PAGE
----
Post-traumatic stress disorder (PTSD) is often linked to combat occupations and first responders. So you wouldn’t think of your everyday coworkers as prime candidates for PTSD-related symptoms. In most instances, we have always lived an ocean away from an armed conflict. As day-to-day employees, we may never witness a crime scene or a deadly car crash.

So what could or does happen?

Although research has mainly focused on combat, sexual assault, and other types of assaultive violence as causes of PTSD, the sudden and unexpected death of someone you care about is often a leading cause of PTSD, accounting for nearly one-third of all PTSD cases.1 So yes, there is more to each of us than meets the eye. Trauma can manifest and surface in very different ways. Maybe a co-worker or colleague has lost their mother, best friend, partner, or spouse. Or perhaps it’s something else they’ve lost, such as a job or occupation-related event. The mind can become a conflict zone. How can one escape? In this article, we’ll look at:

  • What is PTSD, and what are its symptoms and signs?
  • What are the occupational effects of PTSD?
  • Which solutions and supports have proven most effective?

To help shed some light on those issues, we’ve asked the expert advice of Dr. Sandra Primiano, a psychologist who serves as Homewood Health’s Vice-President of EFAP and Counselling Services.

Redefining trauma

In terms of high-risk occupations, we immediately think of the military and first responders such as police, firefighters, and paramedics. But many public-facing positions are vulnerable to potential trauma as well. Assaults are not uncommon for occupations such as retail or bank clerks and taxi drivers. PTSD occurs in response to the direct experience of extremely traumatic or stressful events or witnessing people involved in them. The concept of trauma has expanded drastically since being first introduced in the DSM-III in 1980. To meet the criteria, people no longer need to be survivors of life-threatening events or be present on the scene. The clerk who hears about a colleague being held at gunpoint on the night shift can qualify as a trauma survivor just as much as the victim whose life was at risk.2 Many more people qualify for the PTSD diagnosis than in the past.3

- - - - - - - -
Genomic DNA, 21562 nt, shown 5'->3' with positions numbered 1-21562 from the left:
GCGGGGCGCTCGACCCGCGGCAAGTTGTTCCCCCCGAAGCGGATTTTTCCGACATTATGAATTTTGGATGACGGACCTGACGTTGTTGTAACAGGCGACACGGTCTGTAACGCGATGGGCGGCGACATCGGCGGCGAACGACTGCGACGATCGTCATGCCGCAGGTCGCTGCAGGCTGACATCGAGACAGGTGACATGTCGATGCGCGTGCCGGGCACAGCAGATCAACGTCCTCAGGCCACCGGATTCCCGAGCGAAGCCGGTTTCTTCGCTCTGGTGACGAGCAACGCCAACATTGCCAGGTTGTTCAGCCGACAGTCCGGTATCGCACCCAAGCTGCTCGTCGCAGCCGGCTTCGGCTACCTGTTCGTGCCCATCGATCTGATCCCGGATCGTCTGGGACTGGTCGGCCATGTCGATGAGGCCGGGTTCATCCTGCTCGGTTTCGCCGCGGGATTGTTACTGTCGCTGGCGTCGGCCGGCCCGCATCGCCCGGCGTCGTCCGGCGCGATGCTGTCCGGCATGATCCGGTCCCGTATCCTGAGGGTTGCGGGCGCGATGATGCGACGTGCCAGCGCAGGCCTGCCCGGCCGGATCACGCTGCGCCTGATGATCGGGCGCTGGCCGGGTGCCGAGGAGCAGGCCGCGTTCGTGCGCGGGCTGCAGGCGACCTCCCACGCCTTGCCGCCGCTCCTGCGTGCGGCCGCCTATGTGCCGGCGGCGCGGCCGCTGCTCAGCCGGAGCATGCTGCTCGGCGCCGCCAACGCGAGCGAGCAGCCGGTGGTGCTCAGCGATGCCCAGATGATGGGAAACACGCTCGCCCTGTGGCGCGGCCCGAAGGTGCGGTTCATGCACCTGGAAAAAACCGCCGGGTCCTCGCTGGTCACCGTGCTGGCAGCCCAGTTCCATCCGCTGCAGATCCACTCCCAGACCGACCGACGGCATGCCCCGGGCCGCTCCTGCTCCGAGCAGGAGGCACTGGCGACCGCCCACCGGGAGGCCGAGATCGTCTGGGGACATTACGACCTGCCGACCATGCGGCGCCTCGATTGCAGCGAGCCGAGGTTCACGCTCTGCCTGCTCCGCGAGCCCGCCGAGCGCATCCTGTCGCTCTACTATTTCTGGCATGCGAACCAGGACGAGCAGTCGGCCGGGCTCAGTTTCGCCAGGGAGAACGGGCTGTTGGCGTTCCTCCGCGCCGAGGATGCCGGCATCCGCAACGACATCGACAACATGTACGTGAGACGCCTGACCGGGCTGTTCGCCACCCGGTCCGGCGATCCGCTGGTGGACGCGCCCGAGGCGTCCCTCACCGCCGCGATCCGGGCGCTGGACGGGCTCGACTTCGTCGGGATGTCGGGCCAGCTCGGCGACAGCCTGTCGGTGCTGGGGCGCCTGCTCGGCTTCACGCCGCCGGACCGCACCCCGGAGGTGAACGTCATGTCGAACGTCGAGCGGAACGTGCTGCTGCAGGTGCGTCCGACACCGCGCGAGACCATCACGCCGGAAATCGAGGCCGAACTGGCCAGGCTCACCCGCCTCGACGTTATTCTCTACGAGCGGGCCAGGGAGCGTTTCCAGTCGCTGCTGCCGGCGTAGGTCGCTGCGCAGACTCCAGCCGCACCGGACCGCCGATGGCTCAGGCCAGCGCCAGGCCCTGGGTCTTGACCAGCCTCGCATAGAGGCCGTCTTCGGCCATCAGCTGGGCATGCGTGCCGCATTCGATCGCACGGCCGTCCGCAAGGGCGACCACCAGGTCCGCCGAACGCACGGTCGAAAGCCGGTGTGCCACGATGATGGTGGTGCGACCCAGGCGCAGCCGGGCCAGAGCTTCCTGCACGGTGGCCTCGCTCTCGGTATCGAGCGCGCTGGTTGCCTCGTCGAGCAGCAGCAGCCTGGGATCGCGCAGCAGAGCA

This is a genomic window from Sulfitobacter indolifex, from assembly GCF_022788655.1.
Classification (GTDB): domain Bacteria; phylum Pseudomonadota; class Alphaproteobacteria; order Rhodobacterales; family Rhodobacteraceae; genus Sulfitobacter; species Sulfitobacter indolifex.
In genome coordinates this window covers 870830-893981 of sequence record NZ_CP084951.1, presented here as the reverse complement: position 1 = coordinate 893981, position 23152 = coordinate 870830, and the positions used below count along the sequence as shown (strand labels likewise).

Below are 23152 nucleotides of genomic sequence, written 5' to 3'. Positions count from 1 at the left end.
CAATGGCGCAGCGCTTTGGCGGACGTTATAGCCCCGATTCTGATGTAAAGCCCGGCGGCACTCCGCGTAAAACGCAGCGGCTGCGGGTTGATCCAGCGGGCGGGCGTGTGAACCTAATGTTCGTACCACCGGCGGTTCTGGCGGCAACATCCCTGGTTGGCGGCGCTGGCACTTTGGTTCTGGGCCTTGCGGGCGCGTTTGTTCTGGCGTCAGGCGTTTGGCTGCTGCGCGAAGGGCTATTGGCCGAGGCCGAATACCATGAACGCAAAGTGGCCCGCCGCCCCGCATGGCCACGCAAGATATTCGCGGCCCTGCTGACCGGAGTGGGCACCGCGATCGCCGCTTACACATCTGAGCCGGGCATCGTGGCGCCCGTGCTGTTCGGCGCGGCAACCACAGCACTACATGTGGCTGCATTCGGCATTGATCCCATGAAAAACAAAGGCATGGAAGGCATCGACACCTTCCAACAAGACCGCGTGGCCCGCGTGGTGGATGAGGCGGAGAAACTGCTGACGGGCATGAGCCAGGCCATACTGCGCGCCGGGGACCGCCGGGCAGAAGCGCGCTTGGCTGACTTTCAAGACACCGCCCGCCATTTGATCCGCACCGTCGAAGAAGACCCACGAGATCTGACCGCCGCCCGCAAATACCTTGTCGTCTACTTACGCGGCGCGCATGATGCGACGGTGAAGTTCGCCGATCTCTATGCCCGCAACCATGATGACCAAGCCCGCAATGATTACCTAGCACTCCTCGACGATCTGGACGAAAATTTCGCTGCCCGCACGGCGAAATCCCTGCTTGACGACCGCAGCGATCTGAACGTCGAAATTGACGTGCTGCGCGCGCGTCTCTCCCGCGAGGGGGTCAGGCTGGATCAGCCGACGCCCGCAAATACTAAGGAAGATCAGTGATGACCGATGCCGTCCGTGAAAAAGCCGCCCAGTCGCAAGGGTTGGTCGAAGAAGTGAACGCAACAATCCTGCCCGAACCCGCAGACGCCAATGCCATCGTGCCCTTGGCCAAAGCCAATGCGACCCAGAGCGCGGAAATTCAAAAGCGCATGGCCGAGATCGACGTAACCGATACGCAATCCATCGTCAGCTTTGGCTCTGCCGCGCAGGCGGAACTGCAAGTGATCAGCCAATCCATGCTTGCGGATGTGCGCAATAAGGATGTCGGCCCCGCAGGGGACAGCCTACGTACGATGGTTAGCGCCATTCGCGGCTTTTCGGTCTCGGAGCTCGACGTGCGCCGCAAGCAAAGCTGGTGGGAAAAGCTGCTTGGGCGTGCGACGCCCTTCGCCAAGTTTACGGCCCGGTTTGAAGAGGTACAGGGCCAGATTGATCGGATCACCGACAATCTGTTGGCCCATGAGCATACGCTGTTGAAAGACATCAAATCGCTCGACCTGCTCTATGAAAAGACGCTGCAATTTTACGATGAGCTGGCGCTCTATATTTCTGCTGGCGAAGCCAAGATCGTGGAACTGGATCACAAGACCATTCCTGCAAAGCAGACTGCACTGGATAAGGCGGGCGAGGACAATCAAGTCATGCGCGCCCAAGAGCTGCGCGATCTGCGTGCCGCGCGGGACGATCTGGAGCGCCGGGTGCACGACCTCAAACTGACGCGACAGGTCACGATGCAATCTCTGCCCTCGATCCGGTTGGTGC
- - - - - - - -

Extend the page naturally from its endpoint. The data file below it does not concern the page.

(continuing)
Take the example of a study in a Detroit community. Sixty percent of the participants experienced the sudden death of someone they cared about. More than 14% of the participants developed PTSD. The conditional risk of PTSD following exposure to trauma, independently from the source, was 9.2%. In comparison, the highest risk of PTSD prevalence resulted from a person being physically assaulted (20.9%).4

PTSD is to mental illness what concussion is to physical health

The vast majority of people subjected to trauma will not develop PTSD. Depending on sources, it can be said that between three and five percent of the population is affected by PTSD, and approximately nine percent of people will be diagnosed with PTSD in their lifetime. Women are significantly more at risk of developing the disorder than men, by a two-to-one ratio.5